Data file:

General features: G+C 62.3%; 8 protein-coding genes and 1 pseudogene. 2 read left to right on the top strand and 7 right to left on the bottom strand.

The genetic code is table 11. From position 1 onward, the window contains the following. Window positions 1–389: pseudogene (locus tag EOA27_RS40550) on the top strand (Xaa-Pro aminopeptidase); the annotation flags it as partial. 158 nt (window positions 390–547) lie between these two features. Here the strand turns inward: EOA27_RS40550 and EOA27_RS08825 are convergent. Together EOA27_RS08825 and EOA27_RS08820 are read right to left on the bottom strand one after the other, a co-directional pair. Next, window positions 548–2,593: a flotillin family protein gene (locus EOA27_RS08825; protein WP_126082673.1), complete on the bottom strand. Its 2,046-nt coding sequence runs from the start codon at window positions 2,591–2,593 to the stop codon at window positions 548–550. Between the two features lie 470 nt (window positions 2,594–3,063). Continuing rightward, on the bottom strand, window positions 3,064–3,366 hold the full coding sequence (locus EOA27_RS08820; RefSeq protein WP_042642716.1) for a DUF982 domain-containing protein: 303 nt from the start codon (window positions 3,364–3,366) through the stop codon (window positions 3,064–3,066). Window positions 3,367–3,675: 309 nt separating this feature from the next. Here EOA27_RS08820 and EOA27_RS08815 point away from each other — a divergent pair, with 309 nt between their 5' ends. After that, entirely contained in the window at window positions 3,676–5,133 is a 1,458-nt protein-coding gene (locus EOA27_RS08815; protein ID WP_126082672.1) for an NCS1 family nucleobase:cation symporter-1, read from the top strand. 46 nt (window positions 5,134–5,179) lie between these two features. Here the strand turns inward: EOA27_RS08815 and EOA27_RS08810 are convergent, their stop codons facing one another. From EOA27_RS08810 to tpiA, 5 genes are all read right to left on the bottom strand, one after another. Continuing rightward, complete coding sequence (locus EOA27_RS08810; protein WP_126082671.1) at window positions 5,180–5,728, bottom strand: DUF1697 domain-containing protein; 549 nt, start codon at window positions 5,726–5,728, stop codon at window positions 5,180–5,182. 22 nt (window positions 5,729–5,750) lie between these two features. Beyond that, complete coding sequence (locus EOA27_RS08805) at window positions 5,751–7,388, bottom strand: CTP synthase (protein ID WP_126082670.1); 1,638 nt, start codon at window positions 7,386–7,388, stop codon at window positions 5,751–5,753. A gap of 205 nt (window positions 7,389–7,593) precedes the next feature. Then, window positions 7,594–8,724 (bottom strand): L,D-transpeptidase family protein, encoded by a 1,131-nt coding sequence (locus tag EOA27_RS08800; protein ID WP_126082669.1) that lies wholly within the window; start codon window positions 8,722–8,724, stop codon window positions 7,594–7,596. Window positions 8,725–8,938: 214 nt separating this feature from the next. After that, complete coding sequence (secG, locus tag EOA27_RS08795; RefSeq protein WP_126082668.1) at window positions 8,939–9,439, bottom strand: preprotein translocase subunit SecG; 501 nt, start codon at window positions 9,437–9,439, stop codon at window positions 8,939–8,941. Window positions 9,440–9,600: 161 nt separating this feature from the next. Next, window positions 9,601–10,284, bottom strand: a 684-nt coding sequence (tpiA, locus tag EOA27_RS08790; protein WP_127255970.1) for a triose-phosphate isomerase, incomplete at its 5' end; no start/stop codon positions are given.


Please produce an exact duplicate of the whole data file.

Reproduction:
General features: G+C 62.3%; 8 protein-coding genes and 1 pseudogene. 2 read left to right on the top strand and 7 right to left on the bottom strand.

The genetic code is table 11. From position 1 onward, the window contains the following. Window positions 1–389: pseudogene (locus tag EOA27_RS40550) on the top strand (Xaa-Pro aminopeptidase); the annotation flags it as partial. 158 nt (window positions 390–547) lie between these two features. Here the strand turns inward: EOA27_RS40550 and EOA27_RS08825 are convergent. Together EOA27_RS08825 and EOA27_RS08820 are read right to left on the bottom strand one after the other, a co-directional pair. Next, window positions 548–2,593: a flotillin family protein gene (locus EOA27_RS08825; protein WP_126082673.1), complete on the bottom strand. Its 2,046-nt coding sequence runs from the start codon at window positions 2,591–2,593 to the stop codon at window positions 548–550. Between the two features lie 470 nt (window positions 2,594–3,063). Continuing rightward, on the bottom strand, window positions 3,064–3,366 hold the full coding sequence (locus EOA27_RS08820; RefSeq protein WP_042642716.1) for a DUF982 domain-containing protein: 303 nt from the start codon (window positions 3,364–3,366) through the stop codon (window positions 3,064–3,066). Window positions 3,367–3,675: 309 nt separating this feature from the next. Here EOA27_RS08820 and EOA27_RS08815 point away from each other — a divergent pair, with 309 nt between their 5' ends. After that, entirely contained in the window at window positions 3,676–5,133 is a 1,458-nt protein-coding gene (locus EOA27_RS08815; protein ID WP_126082672.1) for an NCS1 family nucleobase:cation symporter-1, read from the top strand. 46 nt (window positions 5,134–5,179) lie between these two features. Here the strand turns inward: EOA27_RS08815 and EOA27_RS08810 are convergent, their stop codons facing one another. From EOA27_RS08810 to tpiA, 5 genes are all read right to left on the bottom strand, one after another. Continuing rightward, complete coding sequence (locus EOA27_RS08810; protein WP_126082671.1) at window positions 5,180–5,728, bottom strand: DUF1697 domain-containing protein; 549 nt, start codon at window positions 5,726–5,728, stop codon at window positions 5,180–5,182. 22 nt (window positions 5,729–5,750) lie between these two features. Beyond that, complete coding sequence (locus EOA27_RS08805) at window positions 5,751–7,388, bottom strand: CTP synthase (protein ID WP_126082670.1); 1,638 nt, start codon at window positions 7,386–7,388, stop codon at window positions 5,751–5,753. A gap of 205 nt (window positions 7,389–7,593) precedes the next feature. Then, window positions 7,594–8,724 (bottom strand): L,D-transpeptidase family protein, encoded by a 1,131-nt coding sequence (locus tag EOA27_RS08800; protein ID WP_126082669.1) that lies wholly within the window; start codon window positions 8,722–8,724, stop codon window positions 7,594–7,596. Window positions 8,725–8,938: 214 nt separating this feature from the next. After that, complete coding sequence (secG, locus tag EOA27_RS08795; RefSeq protein WP_126082668.1) at window positions 8,939–9,439, bottom strand: preprotein translocase subunit SecG; 501 nt, start codon at window positions 9,437–9,439, stop codon at window positions 8,939–8,941. Window positions 9,440–9,600: 161 nt separating this feature from the next. Next, window positions 9,601–10,284, bottom strand: a 684-nt coding sequence (tpiA, locus tag EOA27_RS08790; protein WP_127255970.1) for a triose-phosphate isomerase, incomplete at its 5' end; no start/stop codon positions are given.